Currently, I am reading a book called Smarter Than You Think by Clive Thompson. It is a fascinating examination of how humans have used technology over the last few decades. Thompson works hard to make a point that will have librarians around the world cracking their ink-stained knuckles in preparation for a Dewey-fueled dust-up: the internet isn’t making us dumber – it’s making us smarter.

Remember when Gary Kasparov – regarded by many as the greatest chess player of all time – matched wits with IBM’s Deep Blue computer in 1996? Kasparov won the first game, then lost the second a year later. It was the first time a computer had ever beaten a reigning world chess champion, and it was all downhill from there, with our computer overlords consistently beating the pants off of humans after that, no matter how much “creativity” and “gumption” and “outside-the-box thinking” we put into the games.

Paranoid observers immediately predicted a Skynet future full of liquid metal robots, flying cars and slave camps where humans are forced to give elocution lessons to Schwarzenegger-like cyborgs (“The raaaaaaain in spaaaain fowls maaaainy – no, no it’s too haaaad! My braaaaain is hurting so bad!”). Instead, industrious humans realized that our imagination isn’t what sets us apart from supercomputers, it’s our highly evolved knack for cheating.

A few years ago, a highly ranked chess player was tearing up a tournament when somebody noticed that he kept excusing himself for various reasons. “Hmm,” thought a particularly astute judge, “that gent sure seems to be going to the bathroom a lot!” It turns out, he was using his smartphone to research moves. That heel won’t go down in history, but his legacy will. Chess players soon discovered that it was virtually impossible to beat a player that had computer access.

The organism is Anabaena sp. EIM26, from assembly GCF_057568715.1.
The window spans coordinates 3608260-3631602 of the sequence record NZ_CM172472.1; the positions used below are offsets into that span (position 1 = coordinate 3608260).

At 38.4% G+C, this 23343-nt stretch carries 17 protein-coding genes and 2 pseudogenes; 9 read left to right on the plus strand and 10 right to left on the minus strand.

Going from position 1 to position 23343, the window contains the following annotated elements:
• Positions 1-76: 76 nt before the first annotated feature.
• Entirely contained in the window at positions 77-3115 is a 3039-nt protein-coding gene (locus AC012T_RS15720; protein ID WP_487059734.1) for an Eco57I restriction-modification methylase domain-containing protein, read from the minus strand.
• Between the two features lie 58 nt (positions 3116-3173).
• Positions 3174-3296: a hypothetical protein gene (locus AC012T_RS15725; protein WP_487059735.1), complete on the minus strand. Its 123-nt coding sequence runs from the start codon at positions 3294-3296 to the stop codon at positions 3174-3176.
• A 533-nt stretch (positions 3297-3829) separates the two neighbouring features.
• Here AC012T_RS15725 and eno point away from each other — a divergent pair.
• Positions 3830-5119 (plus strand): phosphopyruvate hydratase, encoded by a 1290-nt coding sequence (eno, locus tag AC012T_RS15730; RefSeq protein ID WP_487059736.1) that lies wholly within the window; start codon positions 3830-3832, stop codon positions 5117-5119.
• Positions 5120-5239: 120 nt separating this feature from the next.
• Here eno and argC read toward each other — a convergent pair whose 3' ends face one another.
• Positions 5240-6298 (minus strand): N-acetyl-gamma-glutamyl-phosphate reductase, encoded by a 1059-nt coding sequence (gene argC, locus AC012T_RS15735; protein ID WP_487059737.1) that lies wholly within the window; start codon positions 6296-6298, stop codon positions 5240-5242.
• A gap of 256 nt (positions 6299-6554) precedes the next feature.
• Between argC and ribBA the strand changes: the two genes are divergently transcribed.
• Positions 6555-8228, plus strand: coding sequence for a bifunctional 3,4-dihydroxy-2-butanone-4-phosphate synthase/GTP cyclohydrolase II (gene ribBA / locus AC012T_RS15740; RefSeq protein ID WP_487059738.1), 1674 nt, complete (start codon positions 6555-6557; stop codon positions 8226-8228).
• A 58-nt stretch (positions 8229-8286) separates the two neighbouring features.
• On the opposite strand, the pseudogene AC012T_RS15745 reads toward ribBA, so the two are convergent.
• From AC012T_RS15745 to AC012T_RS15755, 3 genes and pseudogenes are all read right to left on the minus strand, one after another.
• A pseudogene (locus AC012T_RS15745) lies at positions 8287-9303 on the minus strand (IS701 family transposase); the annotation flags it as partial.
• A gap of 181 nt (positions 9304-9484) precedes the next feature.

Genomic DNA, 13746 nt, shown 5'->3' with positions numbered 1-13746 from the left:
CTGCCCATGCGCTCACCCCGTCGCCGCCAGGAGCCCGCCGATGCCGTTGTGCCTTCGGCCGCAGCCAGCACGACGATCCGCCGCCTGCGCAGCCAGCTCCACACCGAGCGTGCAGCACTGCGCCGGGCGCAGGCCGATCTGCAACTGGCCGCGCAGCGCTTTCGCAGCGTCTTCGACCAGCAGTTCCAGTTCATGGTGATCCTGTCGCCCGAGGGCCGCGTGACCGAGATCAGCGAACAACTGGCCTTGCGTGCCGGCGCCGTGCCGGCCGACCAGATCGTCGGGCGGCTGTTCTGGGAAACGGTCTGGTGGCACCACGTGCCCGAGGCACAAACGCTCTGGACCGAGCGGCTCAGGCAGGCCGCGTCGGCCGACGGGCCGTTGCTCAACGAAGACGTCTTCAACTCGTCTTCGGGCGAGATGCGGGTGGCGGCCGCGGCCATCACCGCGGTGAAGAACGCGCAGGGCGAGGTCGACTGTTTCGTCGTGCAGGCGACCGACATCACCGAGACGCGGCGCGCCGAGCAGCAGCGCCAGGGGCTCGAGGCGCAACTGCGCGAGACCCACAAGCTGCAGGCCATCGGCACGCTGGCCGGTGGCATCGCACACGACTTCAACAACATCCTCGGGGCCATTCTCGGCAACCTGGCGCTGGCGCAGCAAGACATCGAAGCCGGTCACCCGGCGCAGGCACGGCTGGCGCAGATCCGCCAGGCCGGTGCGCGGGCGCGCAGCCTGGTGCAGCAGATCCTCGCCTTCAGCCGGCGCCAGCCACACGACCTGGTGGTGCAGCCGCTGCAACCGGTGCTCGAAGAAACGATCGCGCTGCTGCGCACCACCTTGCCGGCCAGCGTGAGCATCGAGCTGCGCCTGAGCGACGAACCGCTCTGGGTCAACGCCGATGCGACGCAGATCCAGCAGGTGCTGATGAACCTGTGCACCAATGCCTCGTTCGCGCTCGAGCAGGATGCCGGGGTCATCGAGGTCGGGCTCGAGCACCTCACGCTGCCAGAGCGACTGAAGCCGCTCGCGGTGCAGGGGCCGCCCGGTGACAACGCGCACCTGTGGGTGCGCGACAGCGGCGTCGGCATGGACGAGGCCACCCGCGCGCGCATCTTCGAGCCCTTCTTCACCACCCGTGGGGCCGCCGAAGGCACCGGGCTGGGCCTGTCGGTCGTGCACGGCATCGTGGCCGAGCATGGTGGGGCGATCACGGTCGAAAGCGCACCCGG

Then, as Thompson tells it, somebody had an idea: let’s teach those pretentious computer jerks a lesson. And they did. Human-computer teams now regularly kick the beans out of computer-only opponents (and human-only opponents as well, it should be said). Deep Blue is so depressed that he hasn’t left his house in years. He just sits around in his pajamas all day watching YouTube videos about rescue dogs.

According to Thompson, the fact that we rely on our smartphones to find information for us hasn’t made our intellects weaker, it’s allowed us to purge our minds of relatively useless information (“Does the kung pao chicken come with rice or not?”) and use that horsepower for cooler things like problem-solving. The internet serves as sort of an external hard drive for our brains.

I’m not saying we can stop educating ourselves. Just the opposite: humans need to educate ourselves on how to make the most of this unbelievable opportunity. Is it really our best use of resources to complain about how today’s youth rely too much on spell check? Why shouldn’t they? Is there really a possibility of some technology-free post apocalyptic future where grammarians match wits in semantic bloodsport? (He split his infinitive! Finish him!) I don’t think so. I’m pretty sure this whole internet thing isn’t a fad, so we might as well make the most of it, don’t you think?

Embrace the cyborg future! Rather than complain about “kids and their phones,” perhaps we should all embrace the new internet-connected reality and teach those whippersnappers a thing or two. Are you with me?